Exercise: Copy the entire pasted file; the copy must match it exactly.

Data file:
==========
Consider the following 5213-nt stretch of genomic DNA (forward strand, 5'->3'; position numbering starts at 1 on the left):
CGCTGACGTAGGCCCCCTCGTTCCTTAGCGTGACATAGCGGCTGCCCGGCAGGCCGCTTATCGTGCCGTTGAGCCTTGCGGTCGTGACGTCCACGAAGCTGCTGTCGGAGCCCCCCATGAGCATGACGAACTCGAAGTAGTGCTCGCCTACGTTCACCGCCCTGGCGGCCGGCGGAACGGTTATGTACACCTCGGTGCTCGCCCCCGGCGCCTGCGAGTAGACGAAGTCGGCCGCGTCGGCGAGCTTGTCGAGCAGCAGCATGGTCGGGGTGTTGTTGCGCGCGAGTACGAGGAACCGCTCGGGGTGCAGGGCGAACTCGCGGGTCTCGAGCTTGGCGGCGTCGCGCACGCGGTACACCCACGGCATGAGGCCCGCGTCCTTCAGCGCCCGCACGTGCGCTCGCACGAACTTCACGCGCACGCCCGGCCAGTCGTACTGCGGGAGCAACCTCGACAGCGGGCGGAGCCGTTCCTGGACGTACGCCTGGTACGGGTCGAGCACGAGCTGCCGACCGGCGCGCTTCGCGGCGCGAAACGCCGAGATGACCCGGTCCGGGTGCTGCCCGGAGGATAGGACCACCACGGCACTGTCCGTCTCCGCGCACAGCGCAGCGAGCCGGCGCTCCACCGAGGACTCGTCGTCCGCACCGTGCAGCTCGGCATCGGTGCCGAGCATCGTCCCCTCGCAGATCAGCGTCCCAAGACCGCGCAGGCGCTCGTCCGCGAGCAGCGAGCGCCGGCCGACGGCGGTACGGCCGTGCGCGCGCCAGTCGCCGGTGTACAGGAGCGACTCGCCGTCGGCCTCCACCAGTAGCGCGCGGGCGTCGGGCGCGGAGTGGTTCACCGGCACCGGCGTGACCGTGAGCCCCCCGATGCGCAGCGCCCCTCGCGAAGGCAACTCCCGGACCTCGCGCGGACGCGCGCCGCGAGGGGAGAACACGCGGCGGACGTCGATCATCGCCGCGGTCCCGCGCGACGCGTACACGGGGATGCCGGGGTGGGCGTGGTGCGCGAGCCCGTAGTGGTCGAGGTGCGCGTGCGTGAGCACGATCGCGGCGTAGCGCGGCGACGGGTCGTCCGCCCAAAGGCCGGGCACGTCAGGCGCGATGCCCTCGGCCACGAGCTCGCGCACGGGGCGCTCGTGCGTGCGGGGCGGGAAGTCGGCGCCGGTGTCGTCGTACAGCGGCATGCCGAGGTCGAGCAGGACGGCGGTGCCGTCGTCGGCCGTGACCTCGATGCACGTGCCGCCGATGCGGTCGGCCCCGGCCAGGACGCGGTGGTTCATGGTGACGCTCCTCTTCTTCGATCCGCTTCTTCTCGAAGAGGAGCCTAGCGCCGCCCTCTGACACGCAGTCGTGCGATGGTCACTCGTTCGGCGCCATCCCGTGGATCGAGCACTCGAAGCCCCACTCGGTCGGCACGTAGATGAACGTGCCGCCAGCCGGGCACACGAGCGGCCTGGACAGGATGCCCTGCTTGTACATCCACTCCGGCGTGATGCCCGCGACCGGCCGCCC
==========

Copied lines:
Consider the following 5213-nt stretch of genomic DNA (forward strand, 5'->3'; position numbering starts at 1 on the left):
CGCTGACGTAGGCCCCCTCGTTCCTTAGCGTGACATAGCGGCTGCCCGGCAGGCCGCTTATCGTGCCGTTGAGCCTTGCGGTCGTGACGTCCACGAAGCTGCTGTCGGAGCCCCCCATGAGCATGACGAACTCGAAGTAGTGCTCGCCTACGTTCACCGCCCTGGCGGCCGGCGGAACGGTTATGTACACCTCGGTGCTCGCCCCCGGCGCCTGCGAGTAGACGAAGTCGGCCGCGTCGGCGAGCTTGTCGAGCAGCAGCATGGTCGGGGTGTTGTTGCGCGCGAGTACGAGGAACCGCTCGGGGTGCAGGGCGAACTCGCGGGTCTCGAGCTTGGCGGCGTCGCGCACGCGGTACACCCACGGCATGAGGCCCGCGTCCTTCAGCGCCCGCACGTGCGCTCGCACGAACTTCACGCGCACGCCCGGCCAGTCGTACTGCGGGAGCAACCTCGACAGCGGGCGGAGCCGTTCCTGGACGTACGCCTGGTACGGGTCGAGCACGAGCTGCCGACCGGCGCGCTTCGCGGCGCGAAACGCCGAGATGACCCGGTCCGGGTGCTGCCCGGAGGATAGGACCACCACGGCACTGTCCGTCTCCGCGCACAGCGCAGCGAGCCGGCGCTCCACCGAGGACTCGTCGTCCGCACCGTGCAGCTCGGCATCGGTGCCGAGCATCGTCCCCTCGCAGATCAGCGTCCCAAGACCGCGCAGGCGCTCGTCCGCGAGCAGCGAGCGCCGGCCGACGGCGGTACGGCCGTGCGCGCGCCAGTCGCCGGTGTACAGGAGCGACTCGCCGTCGGCCTCCACCAGTAGCGCGCGGGCGTCGGGCGCGGAGTGGTTCACCGGCACCGGCGTGACCGTGAGCCCCCCGATGCGCAGCGCCCCTCGCGAAGGCAACTCCCGGACCTCGCGCGGACGCGCGCCGCGAGGGGAGAACACGCGGCGGACGTCGATCATCGCCGCGGTCCCGCGCGACGCGTACACGGGGATGCCGGGGTGGGCGTGGTGCGCGAGCCCGTAGTGGTCGAGGTGCGCGTGCGTGAGCACGATCGCGGCGTAGCGCGGCGACGGGTCGTCCGCCCAAAGGCCGGGCACGTCAGGCGCGATGCCCTCGGCCACGAGCTCGCGCACGGGGCGCTCGTGCGTGCGGGGCGGGAAGTCGGCGCCGGTGTCGTCGTACAGCGGCATGCCGAGGTCGAGCAGGACGGCGGTGCCGTCGTCGGCCGTGACCTCGATGCACGTGCCGCCGATGCGGTCGGCCCCGGCCAGGACGCGGTGGTTCATGGTGACGCTCCTCTTCTTCGATCCGCTTCTTCTCGAAGAGGAGCCTAGCGCCGCCCTCTGACACGCAGTCGTGCGATGGTCACTCGTTCGGCGCCATCCCGTGGATCGAGCACTCGAAGCCCCACTCGGTCGGCACGTAGATGAACGTGCCGCCAGCCGGGCACACGAGCGGCCTGGACAGGATGCCCTGCTTGTACATCCACTCCGGCGTGATGCCCGCGACCGGCCGCCC